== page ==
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    Notes on a Winters Journey and a Footnote, by Norman MacCaig Essay

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    The poem “Notes on a Winters Journey and a Footnote”, written by Norman MacCaig is a thought provoking Scottish poem. MacCaig uses stereotypical landscapes and weather to emphasise his feelings throughout the poem. I shall be showing how MacCaig shows these emotions referring to word-choice, theme and structure.

    The poem “Notes on a Winters Journey and a Footnote” is about MacCaig himself travelling on a journey from Edinburgh to the very north of Scotland to visit a friend who passes away just before he arrives there. Throughout this journey MacCaig emphasises and shows the reader that the poem is Scottish by describing the places where he stopped and set off from, “Edinburgh”, “Ullapool” and “Inchnadamph”. He also describes other aspects of which are found mainly in Scotland such as, “stags” and “lochs”. Each and every one of the six stanzas shows a different stage in which he is at in the journey allowing the reader to see the changes in his attitude and emotions at that specific time.

    The first stanza outlines a description of a typical Scottish countryside setting. This is shown by the way in which the snow is described, “almost faultless”. This imagery is tied in with the description later in stanza one when MacCaig saw “two stags” with “cold noses and “yellow teeth” giving an overall impression to the reader that he was in the countryside.

    In the second stanza a theme of death is present. This is because of the way in which MacCaig describes “On the loch’s eye a cataract is forming”. A cataract is a clouding of the eye’s natural lens. When the lens becomes cloudy, it interferes with the passage of light through the eye, resulting in a decrease in vision and can sometimes lead to death if not treated. Most cataracts occur in people who are 60 years of age or older, allowing the reader be reminded of MacCaig’s friend whose life (light) is dulling and fading away.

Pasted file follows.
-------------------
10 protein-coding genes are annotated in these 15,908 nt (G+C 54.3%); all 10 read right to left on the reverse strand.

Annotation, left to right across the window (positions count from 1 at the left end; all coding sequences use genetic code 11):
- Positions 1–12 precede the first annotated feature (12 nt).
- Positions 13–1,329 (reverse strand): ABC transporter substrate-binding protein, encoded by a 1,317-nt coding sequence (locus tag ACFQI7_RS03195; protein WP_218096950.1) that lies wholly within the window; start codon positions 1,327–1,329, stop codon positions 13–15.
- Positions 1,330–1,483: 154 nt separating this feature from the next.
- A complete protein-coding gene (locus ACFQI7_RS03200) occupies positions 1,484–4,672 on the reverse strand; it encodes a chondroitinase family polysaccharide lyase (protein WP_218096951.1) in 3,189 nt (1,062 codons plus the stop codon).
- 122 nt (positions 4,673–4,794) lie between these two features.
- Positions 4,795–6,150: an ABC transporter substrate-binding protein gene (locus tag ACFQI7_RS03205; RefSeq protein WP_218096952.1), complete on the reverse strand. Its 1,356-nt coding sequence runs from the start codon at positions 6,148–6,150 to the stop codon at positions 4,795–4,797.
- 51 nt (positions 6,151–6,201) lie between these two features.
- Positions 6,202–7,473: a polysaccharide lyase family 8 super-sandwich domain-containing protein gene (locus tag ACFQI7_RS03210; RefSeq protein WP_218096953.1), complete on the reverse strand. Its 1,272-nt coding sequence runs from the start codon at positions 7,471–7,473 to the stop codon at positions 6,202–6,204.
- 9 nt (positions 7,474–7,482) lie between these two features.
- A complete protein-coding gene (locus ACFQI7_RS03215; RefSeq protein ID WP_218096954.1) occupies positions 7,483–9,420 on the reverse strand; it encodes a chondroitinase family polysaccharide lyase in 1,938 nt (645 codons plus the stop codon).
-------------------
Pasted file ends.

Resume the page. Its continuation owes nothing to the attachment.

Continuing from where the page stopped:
In stanza three MacCaig uses an effective metaphor to describe the setting as he is on his journey on the roads, “horrible marzipan” which is used in contrast with the pure snow found in the countryside (stanza one). The “horrible marzipan” gives the reader the impression of yellowness in the city where the slush lays on the roads. Comparing these two weather products allows the reader to remember that MacCaig is still on his journey to his friends in the north of Scotland.

    In stanza four MacCaig uses an onomatopoeia “bang of light”. This shows the light from the bar he is at. The mood of him in this stanza is shown from the word, “crepuscular”. This means his mood is miserable due to him thinking of his friend who he is travelling to see. “The bar is fireflied” this shows the colour of the light in the bar due to the whiskey and other spirited drinks tinting the light. This stanza is overall the most depressive due to the setting and mood MacCaig is in.

    In stanza five we are introduced to a new location which is, “Inchnadamph”. This is in the north of Scotland and allows the reader to be reminded again that MacCaig is on his journey to his dying friend. “The windscreen wipers squeak and I stare through”, this shows that the weather conditions are gradually becoming more challenging for the few final stages of the journey. The visibility had become bad and MacCaig started to feel depressed. This is shown by him saying, “What ever do I do? …”. The ellipsis highlights this depression showing the reader he doesn’t know what to do.

    The final stanza is all about MacCaig’s journey coming to an end. All of stanza six is in brackets showing that this entire stanza is spoken as if it had already happened therefore it backs up that the mood of this passage is full with sorrow. “a death waited for me”, this showed that he never made it in time for his friends last moments of being alive. This theme of death is continued in the last line of stanza six when MacCaig says, “blinding winter closed in”. This is referring back to the cataracts in stanza two of how the illness has reached its peak and now his friend is dead.

    In conclusion to “Notes on a Winters Journey and a Footnote” I thought that the poets techniques, word-choice and sentence structure all combined to create an effective story in a poems structure. Personally I found the poem slightly too dull and boring for my liking however, the poem did become thought provoking once I got in to it.

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    Notes on a Winters Journey and a Footnote, by Norman MacCaig Essay. (2017, Oct 20). Retrieved from

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